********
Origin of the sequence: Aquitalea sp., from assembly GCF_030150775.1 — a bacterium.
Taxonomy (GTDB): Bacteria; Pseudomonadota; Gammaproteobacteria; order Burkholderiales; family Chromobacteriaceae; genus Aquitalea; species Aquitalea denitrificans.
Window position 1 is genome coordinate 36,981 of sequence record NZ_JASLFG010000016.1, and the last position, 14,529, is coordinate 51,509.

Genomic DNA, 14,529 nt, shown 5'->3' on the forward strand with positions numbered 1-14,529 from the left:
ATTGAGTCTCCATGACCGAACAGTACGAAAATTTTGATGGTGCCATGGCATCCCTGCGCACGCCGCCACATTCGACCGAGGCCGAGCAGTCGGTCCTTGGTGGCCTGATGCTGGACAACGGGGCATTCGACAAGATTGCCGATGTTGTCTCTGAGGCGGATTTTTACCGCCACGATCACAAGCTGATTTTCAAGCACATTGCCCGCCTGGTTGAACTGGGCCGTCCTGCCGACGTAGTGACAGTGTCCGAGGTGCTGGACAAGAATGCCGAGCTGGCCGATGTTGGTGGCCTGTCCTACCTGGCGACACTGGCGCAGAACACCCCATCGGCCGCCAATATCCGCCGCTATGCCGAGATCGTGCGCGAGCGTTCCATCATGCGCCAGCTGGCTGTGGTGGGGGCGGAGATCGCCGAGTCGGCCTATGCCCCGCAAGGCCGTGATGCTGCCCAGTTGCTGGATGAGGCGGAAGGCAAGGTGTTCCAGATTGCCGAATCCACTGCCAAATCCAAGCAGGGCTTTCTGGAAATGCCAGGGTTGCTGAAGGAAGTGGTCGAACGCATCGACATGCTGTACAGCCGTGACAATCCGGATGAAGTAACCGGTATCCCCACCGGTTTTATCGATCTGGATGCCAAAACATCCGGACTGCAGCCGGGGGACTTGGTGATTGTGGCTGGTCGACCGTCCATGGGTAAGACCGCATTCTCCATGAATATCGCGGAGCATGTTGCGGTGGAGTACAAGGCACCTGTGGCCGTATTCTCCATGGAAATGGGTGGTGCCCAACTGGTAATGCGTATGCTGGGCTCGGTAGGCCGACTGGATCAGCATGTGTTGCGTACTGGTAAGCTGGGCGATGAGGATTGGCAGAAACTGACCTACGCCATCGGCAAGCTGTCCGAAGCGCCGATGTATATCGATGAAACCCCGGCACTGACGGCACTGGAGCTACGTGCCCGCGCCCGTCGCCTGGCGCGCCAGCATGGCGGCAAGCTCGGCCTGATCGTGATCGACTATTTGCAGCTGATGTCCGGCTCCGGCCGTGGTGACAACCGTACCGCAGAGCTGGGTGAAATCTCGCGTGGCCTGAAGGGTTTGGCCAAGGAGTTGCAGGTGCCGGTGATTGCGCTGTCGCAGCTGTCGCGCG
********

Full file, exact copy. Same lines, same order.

Origin of the sequence: Aquitalea sp., from assembly GCF_030150775.1 — a bacterium.
Taxonomy (GTDB): Bacteria; Pseudomonadota; Gammaproteobacteria; order Burkholderiales; family Chromobacteriaceae; genus Aquitalea; species Aquitalea denitrificans.
Window position 1 is genome coordinate 36,981 of sequence record NZ_JASLFG010000016.1, and the last position, 14,529, is coordinate 51,509.

Genomic DNA, 14,529 nt, shown 5'->3' on the forward strand with positions numbered 1-14,529 from the left:
ATTGAGTCTCCATGACCGAACAGTACGAAAATTTTGATGGTGCCATGGCATCCCTGCGCACGCCGCCACATTCGACCGAGGCCGAGCAGTCGGTCCTTGGTGGCCTGATGCTGGACAACGGGGCATTCGACAAGATTGCCGATGTTGTCTCTGAGGCGGATTTTTACCGCCACGATCACAAGCTGATTTTCAAGCACATTGCCCGCCTGGTTGAACTGGGCCGTCCTGCCGACGTAGTGACAGTGTCCGAGGTGCTGGACAAGAATGCCGAGCTGGCCGATGTTGGTGGCCTGTCCTACCTGGCGACACTGGCGCAGAACACCCCATCGGCCGCCAATATCCGCCGCTATGCCGAGATCGTGCGCGAGCGTTCCATCATGCGCCAGCTGGCTGTGGTGGGGGCGGAGATCGCCGAGTCGGCCTATGCCCCGCAAGGCCGTGATGCTGCCCAGTTGCTGGATGAGGCGGAAGGCAAGGTGTTCCAGATTGCCGAATCCACTGCCAAATCCAAGCAGGGCTTTCTGGAAATGCCAGGGTTGCTGAAGGAAGTGGTCGAACGCATCGACATGCTGTACAGCCGTGACAATCCGGATGAAGTAACCGGTATCCCCACCGGTTTTATCGATCTGGATGCCAAAACATCCGGACTGCAGCCGGGGGACTTGGTGATTGTGGCTGGTCGACCGTCCATGGGTAAGACCGCATTCTCCATGAATATCGCGGAGCATGTTGCGGTGGAGTACAAGGCACCTGTGGCCGTATTCTCCATGGAAATGGGTGGTGCCCAACTGGTAATGCGTATGCTGGGCTCGGTAGGCCGACTGGATCAGCATGTGTTGCGTACTGGTAAGCTGGGCGATGAGGATTGGCAGAAACTGACCTACGCCATCGGCAAGCTGTCCGAAGCGCCGATGTATATCGATGAAACCCCGGCACTGACGGCACTGGAGCTACGTGCCCGCGCCCGTCGCCTGGCGCGCCAGCATGGCGGCAAGCTCGGCCTGATCGTGATCGACTATTTGCAGCTGATGTCCGGCTCCGGCCGTGGTGACAACCGTACCGCAGAGCTGGGTGAAATCTCGCGTGGCCTGAAGGGTTTGGCCAAGGAGTTGCAGGTGCCGGTGATTGCGCTGTCGCAGCTGTCGCGCG